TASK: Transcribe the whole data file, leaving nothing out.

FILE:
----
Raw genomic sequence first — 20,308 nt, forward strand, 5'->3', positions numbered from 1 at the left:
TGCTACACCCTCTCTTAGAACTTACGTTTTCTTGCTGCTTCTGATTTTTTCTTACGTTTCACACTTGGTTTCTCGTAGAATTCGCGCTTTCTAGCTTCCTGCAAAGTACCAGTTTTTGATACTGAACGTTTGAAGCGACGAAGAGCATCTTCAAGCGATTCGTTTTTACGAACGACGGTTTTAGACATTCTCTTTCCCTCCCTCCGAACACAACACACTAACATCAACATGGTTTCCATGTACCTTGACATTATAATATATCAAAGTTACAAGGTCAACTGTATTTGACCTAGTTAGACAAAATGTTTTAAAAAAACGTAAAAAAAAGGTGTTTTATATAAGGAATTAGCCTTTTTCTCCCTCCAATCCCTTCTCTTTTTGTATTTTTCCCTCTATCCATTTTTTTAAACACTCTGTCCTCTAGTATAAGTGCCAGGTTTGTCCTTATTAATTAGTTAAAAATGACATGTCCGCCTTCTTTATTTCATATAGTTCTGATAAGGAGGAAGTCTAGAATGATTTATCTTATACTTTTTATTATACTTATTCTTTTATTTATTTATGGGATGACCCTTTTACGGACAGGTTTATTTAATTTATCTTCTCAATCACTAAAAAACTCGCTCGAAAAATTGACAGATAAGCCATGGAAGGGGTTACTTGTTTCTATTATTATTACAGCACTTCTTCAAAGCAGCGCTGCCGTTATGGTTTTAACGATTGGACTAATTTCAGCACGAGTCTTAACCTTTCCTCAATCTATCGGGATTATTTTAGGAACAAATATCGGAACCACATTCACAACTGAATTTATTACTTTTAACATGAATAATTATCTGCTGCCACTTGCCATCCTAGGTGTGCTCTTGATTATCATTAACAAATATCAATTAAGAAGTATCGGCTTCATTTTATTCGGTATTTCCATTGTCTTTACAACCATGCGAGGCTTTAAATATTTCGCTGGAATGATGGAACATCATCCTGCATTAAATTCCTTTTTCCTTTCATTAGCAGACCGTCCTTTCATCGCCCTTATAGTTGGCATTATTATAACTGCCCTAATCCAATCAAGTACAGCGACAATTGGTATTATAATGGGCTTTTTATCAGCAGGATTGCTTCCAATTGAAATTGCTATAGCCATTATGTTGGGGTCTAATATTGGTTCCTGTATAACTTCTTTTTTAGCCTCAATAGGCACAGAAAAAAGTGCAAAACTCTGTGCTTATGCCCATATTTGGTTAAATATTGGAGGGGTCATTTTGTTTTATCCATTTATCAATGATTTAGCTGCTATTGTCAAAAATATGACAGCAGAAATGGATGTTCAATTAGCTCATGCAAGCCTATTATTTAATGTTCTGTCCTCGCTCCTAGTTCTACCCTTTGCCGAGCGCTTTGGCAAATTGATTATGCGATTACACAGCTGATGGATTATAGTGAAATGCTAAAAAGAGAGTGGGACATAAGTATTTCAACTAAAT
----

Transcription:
Raw genomic sequence first — 20,308 nt, forward strand, 5'->3', positions numbered from 1 at the left:
TGCTACACCCTCTCTTAGAACTTACGTTTTCTTGCTGCTTCTGATTTTTTCTTACGTTTCACACTTGGTTTCTCGTAGAATTCGCGCTTTCTAGCTTCCTGCAAAGTACCAGTTTTTGATACTGAACGTTTGAAGCGACGAAGAGCATCTTCAAGCGATTCGTTTTTACGAACGACGGTTTTAGACATTCTCTTTCCCTCCCTCCGAACACAACACACTAACATCAACATGGTTTCCATGTACCTTGACATTATAATATATCAAAGTTACAAGGTCAACTGTATTTGACCTAGTTAGACAAAATGTTTTAAAAAAACGTAAAAAAAAGGTGTTTTATATAAGGAATTAGCCTTTTTCTCCCTCCAATCCCTTCTCTTTTTGTATTTTTCCCTCTATCCATTTTTTTAAACACTCTGTCCTCTAGTATAAGTGCCAGGTTTGTCCTTATTAATTAGTTAAAAATGACATGTCCGCCTTCTTTATTTCATATAGTTCTGATAAGGAGGAAGTCTAGAATGATTTATCTTATACTTTTTATTATACTTATTCTTTTATTTATTTATGGGATGACCCTTTTACGGACAGGTTTATTTAATTTATCTTCTCAATCACTAAAAAACTCGCTCGAAAAATTGACAGATAAGCCATGGAAGGGGTTACTTGTTTCTATTATTATTACAGCACTTCTTCAAAGCAGCGCTGCCGTTATGGTTTTAACGATTGGACTAATTTCAGCACGAGTCTTAACCTTTCCTCAATCTATCGGGATTATTTTAGGAACAAATATCGGAACCACATTCACAACTGAATTTATTACTTTTAACATGAATAATTATCTGCTGCCACTTGCCATCCTAGGTGTGCTCTTGATTATCATTAACAAATATCAATTAAGAAGTATCGGCTTCATTTTATTCGGTATTTCCATTGTCTTTACAACCATGCGAGGCTTTAAATATTTCGCTGGAATGATGGAACATCATCCTGCATTAAATTCCTTTTTCCTTTCATTAGCAGACCGTCCTTTCATCGCCCTTATAGTTGGCATTATTATAACTGCCCTAATCCAATCAAGTACAGCGACAATTGGTATTATAATGGGCTTTTTATCAGCAGGATTGCTTCCAATTGAAATTGCTATAGCCATTATGTTGGGGTCTAATATTGGTTCCTGTATAACTTCTTTTTTAGCCTCAATAGGCACAGAAAAAAGTGCAAAACTCTGTGCTTATGCCCATATTTGGTTAAATATTGGAGGGGTCATTTTGTTTTATCCATTTATCAATGATTTAGCTGCTATTGTCAAAAATATGACAGCAGAAATGGATGTTCAATTAGCTCATGCAAGCCTATTATTTAATGTTCTGTCCTCGCTCCTAGTTCTACCCTTTGCCGAGCGCTTTGGCAAATTGATTATGCGATTACACAGCTGATGGATTATAGTGAAATGCTAAAAAGAGAGTGGGACATAAGTATTTCAACTAAAT